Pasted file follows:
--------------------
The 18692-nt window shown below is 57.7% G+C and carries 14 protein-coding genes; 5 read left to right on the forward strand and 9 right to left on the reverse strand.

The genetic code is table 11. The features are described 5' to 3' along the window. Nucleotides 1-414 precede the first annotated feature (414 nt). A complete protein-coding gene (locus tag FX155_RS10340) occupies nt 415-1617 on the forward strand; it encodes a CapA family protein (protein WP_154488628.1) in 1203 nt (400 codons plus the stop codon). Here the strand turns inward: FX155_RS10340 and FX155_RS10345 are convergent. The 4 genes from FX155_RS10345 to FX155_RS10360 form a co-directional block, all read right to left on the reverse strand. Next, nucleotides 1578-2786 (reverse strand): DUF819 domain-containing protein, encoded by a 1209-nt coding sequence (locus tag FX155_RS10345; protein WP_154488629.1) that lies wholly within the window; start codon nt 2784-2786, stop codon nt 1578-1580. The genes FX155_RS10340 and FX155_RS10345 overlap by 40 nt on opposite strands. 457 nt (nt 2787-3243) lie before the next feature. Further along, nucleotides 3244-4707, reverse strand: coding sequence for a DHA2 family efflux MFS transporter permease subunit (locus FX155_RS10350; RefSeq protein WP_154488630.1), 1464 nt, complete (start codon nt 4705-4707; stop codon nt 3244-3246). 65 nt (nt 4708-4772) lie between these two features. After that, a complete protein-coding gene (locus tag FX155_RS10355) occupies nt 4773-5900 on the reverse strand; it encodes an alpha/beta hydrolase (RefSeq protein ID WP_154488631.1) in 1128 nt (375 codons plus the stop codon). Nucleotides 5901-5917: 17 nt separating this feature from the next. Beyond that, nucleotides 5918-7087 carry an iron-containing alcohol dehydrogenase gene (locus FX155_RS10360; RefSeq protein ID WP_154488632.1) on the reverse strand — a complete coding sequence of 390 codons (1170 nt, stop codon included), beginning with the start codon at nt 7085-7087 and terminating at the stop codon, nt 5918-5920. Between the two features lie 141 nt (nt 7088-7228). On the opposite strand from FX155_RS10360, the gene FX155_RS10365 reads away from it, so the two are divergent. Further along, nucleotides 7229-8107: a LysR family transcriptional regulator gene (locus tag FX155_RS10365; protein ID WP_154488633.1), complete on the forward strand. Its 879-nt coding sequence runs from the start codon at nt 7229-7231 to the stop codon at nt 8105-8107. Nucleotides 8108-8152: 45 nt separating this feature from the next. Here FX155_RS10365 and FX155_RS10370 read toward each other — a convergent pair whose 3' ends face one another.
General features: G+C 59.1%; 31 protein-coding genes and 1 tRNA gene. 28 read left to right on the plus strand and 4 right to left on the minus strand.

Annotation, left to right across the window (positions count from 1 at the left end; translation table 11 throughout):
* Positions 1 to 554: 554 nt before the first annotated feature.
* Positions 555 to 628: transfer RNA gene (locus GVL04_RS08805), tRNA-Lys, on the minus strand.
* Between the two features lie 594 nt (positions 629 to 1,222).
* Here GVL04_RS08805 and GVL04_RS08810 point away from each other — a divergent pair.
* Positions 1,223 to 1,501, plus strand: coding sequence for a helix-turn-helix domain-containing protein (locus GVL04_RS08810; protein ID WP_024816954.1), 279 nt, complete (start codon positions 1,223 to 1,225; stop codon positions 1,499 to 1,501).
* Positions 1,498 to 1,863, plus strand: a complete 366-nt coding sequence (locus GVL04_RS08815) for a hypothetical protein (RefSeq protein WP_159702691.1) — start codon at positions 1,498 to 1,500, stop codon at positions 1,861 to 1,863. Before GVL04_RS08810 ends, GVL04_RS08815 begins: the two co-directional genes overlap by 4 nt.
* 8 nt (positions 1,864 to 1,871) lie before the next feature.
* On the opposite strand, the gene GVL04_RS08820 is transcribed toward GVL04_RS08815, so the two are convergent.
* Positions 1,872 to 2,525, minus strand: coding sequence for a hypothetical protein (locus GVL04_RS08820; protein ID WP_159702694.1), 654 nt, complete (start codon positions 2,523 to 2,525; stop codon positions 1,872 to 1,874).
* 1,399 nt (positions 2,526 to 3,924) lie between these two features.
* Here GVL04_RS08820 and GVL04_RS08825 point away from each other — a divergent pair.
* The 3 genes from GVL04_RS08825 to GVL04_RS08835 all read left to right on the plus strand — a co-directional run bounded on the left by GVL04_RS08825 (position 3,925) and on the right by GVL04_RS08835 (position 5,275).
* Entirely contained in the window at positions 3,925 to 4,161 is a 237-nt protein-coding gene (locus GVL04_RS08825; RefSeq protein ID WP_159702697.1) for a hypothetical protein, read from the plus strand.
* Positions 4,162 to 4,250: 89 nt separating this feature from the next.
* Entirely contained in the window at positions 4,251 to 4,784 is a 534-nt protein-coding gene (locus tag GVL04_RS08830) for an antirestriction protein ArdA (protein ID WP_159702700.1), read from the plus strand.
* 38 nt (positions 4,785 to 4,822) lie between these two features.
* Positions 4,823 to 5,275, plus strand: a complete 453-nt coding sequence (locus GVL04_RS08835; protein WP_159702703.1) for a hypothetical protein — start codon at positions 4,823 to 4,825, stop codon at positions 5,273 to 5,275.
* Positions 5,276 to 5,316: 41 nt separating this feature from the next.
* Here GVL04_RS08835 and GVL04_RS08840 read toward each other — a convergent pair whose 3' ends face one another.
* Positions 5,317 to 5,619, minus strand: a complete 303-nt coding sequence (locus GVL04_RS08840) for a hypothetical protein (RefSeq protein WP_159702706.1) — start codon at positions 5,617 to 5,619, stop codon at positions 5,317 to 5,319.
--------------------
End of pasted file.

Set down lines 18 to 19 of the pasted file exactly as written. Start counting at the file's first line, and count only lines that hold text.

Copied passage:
* Positions 4,162 to 4,250: 89 nt separating this feature from the next.
* Entirely contained in the window at positions 4,251 to 4,784 is a 534-nt protein-coding gene (locus tag GVL04_RS08830) for an antirestriction protein ArdA (protein ID WP_159702700.1), read from the plus strand.